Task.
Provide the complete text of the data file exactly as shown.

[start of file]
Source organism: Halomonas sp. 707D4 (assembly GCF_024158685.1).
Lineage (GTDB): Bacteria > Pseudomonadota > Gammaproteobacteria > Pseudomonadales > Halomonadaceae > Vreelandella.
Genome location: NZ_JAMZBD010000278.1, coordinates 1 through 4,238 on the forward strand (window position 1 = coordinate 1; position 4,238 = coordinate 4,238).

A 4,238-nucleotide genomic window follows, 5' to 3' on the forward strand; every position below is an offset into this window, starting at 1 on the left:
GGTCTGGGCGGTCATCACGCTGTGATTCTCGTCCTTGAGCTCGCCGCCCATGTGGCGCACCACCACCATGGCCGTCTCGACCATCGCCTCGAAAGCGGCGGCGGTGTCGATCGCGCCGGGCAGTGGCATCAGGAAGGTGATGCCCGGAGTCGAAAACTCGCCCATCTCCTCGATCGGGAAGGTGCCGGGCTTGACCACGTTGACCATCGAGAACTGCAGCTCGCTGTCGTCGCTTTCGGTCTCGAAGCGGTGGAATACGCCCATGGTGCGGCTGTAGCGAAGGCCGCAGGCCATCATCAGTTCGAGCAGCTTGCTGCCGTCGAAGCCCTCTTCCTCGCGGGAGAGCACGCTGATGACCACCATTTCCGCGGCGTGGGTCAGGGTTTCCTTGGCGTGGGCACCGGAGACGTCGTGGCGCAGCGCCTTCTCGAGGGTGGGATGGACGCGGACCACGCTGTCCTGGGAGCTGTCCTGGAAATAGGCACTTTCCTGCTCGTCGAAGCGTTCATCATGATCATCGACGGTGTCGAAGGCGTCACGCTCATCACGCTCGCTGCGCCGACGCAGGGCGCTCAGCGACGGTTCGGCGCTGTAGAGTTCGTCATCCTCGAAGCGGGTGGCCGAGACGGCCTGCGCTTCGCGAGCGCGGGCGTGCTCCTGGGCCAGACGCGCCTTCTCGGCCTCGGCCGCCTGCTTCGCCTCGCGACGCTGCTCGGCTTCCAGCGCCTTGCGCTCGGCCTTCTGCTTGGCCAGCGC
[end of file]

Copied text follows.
Source organism: Halomonas sp. 707D4 (assembly GCF_024158685.1).
Lineage (GTDB): Bacteria > Pseudomonadota > Gammaproteobacteria > Pseudomonadales > Halomonadaceae > Vreelandella.
Genome location: NZ_JAMZBD010000278.1, coordinates 1 through 4,238 on the forward strand (window position 1 = coordinate 1; position 4,238 = coordinate 4,238).

A 4,238-nucleotide genomic window follows, 5' to 3' on the forward strand; every position below is an offset into this window, starting at 1 on the left:
GGTCTGGGCGGTCATCACGCTGTGATTCTCGTCCTTGAGCTCGCCGCCCATGTGGCGCACCACCACCATGGCCGTCTCGACCATCGCCTCGAAAGCGGCGGCGGTGTCGATCGCGCCGGGCAGTGGCATCAGGAAGGTGATGCCCGGAGTCGAAAACTCGCCCATCTCCTCGATCGGGAAGGTGCCGGGCTTGACCACGTTGACCATCGAGAACTGCAGCTCGCTGTCGTCGCTTTCGGTCTCGAAGCGGTGGAATACGCCCATGGTGCGGCTGTAGCGAAGGCCGCAGGCCATCATCAGTTCGAGCAGCTTGCTGCCGTCGAAGCCCTCTTCCTCGCGGGAGAGCACGCTGATGACCACCATTTCCGCGGCGTGGGTCAGGGTTTCCTTGGCGTGGGCACCGGAGACGTCGTGGCGCAGCGCCTTCTCGAGGGTGGGATGGACGCGGACCACGCTGTCCTGGGAGCTGTCCTGGAAATAGGCACTTTCCTGCTCGTCGAAGCGTTCATCATGATCATCGACGGTGTCGAAGGCGTCACGCTCATCACGCTCGCTGCGCCGACGCAGGGCGCTCAGCGACGGTTCGGCGCTGTAGAGTTCGTCATCCTCGAAGCGGGTGGCCGAGACGGCCTGCGCTTCGCGAGCGCGGGCGTGCTCCTGGGCCAGACGCGCCTTCTCGGCCTCGGCCGCCTGCTTCGCCTCGCGACGCTGCTCGGCTTCCAGCGCCTTGCGCTCGGCCTTCTGCTTGGCCAGCGC